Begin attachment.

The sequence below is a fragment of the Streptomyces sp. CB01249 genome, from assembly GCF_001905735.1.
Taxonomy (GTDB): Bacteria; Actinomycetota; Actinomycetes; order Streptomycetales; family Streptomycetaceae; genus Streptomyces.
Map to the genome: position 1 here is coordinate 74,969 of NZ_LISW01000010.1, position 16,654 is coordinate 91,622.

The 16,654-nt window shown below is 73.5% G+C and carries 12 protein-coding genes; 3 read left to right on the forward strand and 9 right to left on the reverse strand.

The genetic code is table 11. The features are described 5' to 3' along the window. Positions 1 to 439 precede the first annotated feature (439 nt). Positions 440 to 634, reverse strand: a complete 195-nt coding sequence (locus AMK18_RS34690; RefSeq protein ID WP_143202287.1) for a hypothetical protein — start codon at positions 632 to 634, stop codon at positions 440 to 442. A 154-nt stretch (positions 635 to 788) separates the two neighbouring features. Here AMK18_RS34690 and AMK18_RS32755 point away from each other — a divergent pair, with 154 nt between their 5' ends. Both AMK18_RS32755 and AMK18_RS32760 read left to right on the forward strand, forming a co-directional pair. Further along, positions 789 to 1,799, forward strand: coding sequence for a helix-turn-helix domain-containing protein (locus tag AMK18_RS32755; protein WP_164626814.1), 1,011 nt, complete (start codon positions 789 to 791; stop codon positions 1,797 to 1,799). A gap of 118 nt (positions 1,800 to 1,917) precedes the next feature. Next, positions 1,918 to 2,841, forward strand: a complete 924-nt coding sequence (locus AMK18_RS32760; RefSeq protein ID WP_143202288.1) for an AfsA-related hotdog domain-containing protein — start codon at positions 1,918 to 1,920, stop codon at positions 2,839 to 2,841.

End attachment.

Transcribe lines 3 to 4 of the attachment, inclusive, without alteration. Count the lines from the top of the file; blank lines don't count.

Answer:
Map to the genome: position 1 here is coordinate 74,969 of NZ_LISW01000010.1, position 16,654 is coordinate 91,622.

The 16,654-nt window shown below is 73.5% G+C and carries 12 protein-coding genes; 3 read left to right on the forward strand and 9 right to left on the reverse strand.